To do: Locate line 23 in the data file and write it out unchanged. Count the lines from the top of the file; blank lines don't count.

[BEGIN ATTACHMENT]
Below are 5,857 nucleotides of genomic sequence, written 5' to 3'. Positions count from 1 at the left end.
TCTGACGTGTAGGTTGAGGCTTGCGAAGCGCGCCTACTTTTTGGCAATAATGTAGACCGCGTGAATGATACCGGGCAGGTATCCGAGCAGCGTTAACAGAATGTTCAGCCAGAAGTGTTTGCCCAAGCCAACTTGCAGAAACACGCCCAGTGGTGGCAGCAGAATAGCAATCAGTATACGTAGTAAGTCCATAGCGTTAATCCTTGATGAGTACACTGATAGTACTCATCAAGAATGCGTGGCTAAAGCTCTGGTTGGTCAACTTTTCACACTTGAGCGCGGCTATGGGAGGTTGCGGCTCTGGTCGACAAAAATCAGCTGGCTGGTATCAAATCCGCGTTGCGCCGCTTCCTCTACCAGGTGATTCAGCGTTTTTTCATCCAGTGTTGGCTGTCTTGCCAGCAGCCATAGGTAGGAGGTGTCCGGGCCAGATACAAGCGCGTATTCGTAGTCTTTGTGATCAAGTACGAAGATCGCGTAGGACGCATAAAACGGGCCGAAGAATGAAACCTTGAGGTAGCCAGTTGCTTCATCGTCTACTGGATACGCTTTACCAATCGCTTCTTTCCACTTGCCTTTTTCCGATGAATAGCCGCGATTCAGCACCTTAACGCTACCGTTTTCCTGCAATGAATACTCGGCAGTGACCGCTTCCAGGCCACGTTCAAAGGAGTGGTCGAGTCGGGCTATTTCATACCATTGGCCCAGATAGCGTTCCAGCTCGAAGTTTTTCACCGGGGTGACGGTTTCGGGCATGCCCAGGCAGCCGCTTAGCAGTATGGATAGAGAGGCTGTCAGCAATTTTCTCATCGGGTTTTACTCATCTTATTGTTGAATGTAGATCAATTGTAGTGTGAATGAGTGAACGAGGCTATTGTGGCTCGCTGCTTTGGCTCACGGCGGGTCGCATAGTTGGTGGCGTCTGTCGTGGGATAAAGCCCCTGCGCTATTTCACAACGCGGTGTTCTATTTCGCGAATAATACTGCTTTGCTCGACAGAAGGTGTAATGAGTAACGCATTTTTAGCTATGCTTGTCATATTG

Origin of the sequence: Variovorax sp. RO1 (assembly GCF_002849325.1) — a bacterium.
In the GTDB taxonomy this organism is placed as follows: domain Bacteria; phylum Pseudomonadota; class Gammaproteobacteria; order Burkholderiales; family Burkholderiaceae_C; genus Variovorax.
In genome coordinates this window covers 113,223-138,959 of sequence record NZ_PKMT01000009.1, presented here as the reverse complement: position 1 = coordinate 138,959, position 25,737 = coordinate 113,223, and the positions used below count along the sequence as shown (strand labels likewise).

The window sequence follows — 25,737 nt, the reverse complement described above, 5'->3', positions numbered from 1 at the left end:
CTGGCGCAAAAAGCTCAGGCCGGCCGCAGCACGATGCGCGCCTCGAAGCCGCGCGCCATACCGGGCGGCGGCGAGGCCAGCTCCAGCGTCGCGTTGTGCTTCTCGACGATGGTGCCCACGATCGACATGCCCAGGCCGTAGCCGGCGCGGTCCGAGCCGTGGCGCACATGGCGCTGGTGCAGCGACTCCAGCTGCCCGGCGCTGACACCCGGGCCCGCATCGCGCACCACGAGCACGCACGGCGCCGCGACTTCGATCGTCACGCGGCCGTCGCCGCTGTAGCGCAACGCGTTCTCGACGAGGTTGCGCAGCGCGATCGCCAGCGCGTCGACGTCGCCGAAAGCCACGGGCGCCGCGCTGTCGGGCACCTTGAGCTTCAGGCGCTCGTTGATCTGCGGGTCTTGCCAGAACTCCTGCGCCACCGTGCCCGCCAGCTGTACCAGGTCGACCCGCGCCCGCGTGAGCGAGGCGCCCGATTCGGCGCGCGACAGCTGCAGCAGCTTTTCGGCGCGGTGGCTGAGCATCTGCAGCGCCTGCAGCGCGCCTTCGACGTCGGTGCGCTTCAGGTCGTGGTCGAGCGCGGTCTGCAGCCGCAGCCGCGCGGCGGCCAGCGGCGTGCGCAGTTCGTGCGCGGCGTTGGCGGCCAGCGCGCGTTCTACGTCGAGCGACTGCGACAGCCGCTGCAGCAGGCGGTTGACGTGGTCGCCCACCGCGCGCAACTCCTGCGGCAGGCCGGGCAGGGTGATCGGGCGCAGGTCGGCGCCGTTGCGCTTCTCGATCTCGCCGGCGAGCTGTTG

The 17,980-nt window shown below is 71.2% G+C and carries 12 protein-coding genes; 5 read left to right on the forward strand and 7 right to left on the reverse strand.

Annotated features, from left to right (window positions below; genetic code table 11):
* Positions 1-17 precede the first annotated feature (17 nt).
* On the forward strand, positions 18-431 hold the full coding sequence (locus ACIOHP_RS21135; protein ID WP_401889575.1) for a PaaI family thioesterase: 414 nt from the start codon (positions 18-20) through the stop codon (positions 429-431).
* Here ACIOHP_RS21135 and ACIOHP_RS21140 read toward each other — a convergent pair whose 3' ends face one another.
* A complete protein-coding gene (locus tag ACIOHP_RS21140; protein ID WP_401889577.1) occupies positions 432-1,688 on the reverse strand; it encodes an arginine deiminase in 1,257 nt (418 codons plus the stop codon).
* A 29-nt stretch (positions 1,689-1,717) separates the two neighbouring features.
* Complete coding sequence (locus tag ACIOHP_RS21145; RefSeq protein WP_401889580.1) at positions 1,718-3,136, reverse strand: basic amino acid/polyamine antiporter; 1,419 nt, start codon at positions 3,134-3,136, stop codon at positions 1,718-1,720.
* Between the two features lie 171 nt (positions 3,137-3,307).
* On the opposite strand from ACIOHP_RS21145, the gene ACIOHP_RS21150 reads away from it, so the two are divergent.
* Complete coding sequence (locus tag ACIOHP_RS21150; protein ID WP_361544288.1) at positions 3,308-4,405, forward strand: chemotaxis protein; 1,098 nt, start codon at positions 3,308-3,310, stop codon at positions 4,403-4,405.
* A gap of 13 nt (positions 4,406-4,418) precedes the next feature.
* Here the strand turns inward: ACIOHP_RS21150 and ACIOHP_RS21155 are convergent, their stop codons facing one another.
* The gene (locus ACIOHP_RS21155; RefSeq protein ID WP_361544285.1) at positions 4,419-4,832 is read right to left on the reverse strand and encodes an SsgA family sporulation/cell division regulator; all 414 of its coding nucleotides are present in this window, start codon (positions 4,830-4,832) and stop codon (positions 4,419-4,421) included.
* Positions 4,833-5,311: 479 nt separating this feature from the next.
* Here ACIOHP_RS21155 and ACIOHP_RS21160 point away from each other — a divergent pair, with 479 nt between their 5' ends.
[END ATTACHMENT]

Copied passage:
* Here ACIOHP_RS21155 and ACIOHP_RS21160 point away from each other — a divergent pair, with 479 nt between their 5' ends.